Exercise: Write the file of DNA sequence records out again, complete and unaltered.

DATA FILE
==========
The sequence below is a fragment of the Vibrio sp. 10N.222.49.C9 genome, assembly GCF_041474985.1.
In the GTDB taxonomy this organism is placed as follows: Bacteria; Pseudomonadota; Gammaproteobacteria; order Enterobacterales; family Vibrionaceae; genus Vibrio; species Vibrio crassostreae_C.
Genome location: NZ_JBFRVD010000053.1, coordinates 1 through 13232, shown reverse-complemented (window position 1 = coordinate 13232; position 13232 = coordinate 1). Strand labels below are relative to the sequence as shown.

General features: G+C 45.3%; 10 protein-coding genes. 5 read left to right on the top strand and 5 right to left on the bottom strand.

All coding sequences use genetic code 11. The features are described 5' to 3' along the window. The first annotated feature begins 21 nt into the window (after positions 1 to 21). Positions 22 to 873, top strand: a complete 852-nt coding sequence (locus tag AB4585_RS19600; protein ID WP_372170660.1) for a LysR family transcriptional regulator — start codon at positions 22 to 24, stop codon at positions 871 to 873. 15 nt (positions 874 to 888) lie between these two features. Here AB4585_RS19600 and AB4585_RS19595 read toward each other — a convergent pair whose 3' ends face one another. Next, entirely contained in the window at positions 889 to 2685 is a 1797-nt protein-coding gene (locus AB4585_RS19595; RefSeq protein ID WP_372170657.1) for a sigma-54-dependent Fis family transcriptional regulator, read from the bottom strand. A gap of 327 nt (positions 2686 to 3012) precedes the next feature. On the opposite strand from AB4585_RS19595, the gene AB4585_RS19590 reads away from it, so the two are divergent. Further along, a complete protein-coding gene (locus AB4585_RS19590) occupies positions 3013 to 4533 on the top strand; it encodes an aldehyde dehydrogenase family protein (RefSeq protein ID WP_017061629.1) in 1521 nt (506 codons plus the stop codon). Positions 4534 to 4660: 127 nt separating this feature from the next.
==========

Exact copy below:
The sequence below is a fragment of the Vibrio sp. 10N.222.49.C9 genome, assembly GCF_041474985.1.
In the GTDB taxonomy this organism is placed as follows: Bacteria; Pseudomonadota; Gammaproteobacteria; order Enterobacterales; family Vibrionaceae; genus Vibrio; species Vibrio crassostreae_C.
Genome location: NZ_JBFRVD010000053.1, coordinates 1 through 13232, shown reverse-complemented (window position 1 = coordinate 13232; position 13232 = coordinate 1). Strand labels below are relative to the sequence as shown.

General features: G+C 45.3%; 10 protein-coding genes. 5 read left to right on the top strand and 5 right to left on the bottom strand.

All coding sequences use genetic code 11. The features are described 5' to 3' along the window. The first annotated feature begins 21 nt into the window (after positions 1 to 21). Positions 22 to 873, top strand: a complete 852-nt coding sequence (locus tag AB4585_RS19600; protein ID WP_372170660.1) for a LysR family transcriptional regulator — start codon at positions 22 to 24, stop codon at positions 871 to 873. 15 nt (positions 874 to 888) lie between these two features. Here AB4585_RS19600 and AB4585_RS19595 read toward each other — a convergent pair whose 3' ends face one another. Next, entirely contained in the window at positions 889 to 2685 is a 1797-nt protein-coding gene (locus AB4585_RS19595; RefSeq protein ID WP_372170657.1) for a sigma-54-dependent Fis family transcriptional regulator, read from the bottom strand. A gap of 327 nt (positions 2686 to 3012) precedes the next feature. On the opposite strand from AB4585_RS19595, the gene AB4585_RS19590 reads away from it, so the two are divergent. Further along, a complete protein-coding gene (locus AB4585_RS19590) occupies positions 3013 to 4533 on the top strand; it encodes an aldehyde dehydrogenase family protein (RefSeq protein ID WP_017061629.1) in 1521 nt (506 codons plus the stop codon). Positions 4534 to 4660: 127 nt separating this feature from the next.